From ignored to 5-stars
The first time we took Fabulingua into a potential customer’s home for testing, the mom was relatively enthusiastic, but the kid was much more interested in pretty much every other app on their phone.
We had work to do.
As a consultant working with the non-technical founders of Fabulingua, it was my job to take an early prototype of the Spanish-language-learning app and turn it into something worth paying for. We needed a plan, and we needed to execute on that plan.
Research and Problem Statement
Right off the bat, we started testing with real potential customers as often as possible. We had to see what worked and what didn’t. From our in-home visits, we quickly learned a few key insights:
- Ease of use was critical for parents.
- If it wasn’t fun for kids, it didn’t stand a chance.
- Parents were hungry for Spanish-language content and apps.
- The app as it stood was very educational, but neither easy nor fun.
So we set about adding some magic to the app. And it started right at the homescreen.
Main Design Problem
In the old version of the app, you entered into a 3-D rendered library, and to select a story to read, you pulled a book off the shelf. The new homescreen is like entering Disneyland: all your favorite characters are there waiting for you. They’re not in books anymore - you can walk right up to them and say hello.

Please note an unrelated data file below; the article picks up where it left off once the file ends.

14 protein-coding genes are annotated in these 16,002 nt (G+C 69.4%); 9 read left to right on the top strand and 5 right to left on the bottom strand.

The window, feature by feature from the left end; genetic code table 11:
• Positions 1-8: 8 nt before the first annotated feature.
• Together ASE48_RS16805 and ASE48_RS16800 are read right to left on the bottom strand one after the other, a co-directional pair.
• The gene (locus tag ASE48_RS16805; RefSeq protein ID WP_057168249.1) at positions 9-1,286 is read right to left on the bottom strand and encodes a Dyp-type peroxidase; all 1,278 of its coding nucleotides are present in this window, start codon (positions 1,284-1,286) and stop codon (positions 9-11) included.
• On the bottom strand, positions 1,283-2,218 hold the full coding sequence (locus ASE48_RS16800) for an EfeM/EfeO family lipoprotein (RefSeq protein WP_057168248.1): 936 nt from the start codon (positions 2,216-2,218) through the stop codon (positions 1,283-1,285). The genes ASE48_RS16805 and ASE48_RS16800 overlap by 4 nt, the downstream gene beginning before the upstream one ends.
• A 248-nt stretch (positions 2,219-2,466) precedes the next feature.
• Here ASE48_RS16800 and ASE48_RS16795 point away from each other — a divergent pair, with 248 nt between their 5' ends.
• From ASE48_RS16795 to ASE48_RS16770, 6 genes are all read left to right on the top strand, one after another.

Through in-person testing, kids found this much more inviting. And moreover, because the characters on the homescreen now spoke out loud, kids were hearing Spanish much sooner upon entering the app. Even if they never entered a story and just hung out on the homescreen, they were having fun and learning sentences.
Our research was telling us a lot about the product. We had lots of features to implement and ways to improve. More than I could implement by myself, and more than we could test in-person at customers’ houses.
This was good news. We needed to scale.
At Fabulingua, I helped hire key engineers and designed and implemented the analytics system that allowed us to collect and analyze data on how parents and kids played with the app remotely.
Moving to data-driven development was a huge step for the team. We needed to see which features worked and which didn’t. Which stories were a hit, and which pages were just duds. With our new analytics system, we could see how families were progressing through the funnel and plan our next sprints accordingly.
Today, Fabulingua is not just testing in houses and on TestFlight, but is fully deployed on the AppStore and enjoying a lovely 5-star rating. Beyond the analytics of pages read and which stories are most popular, what metric could be more important than that?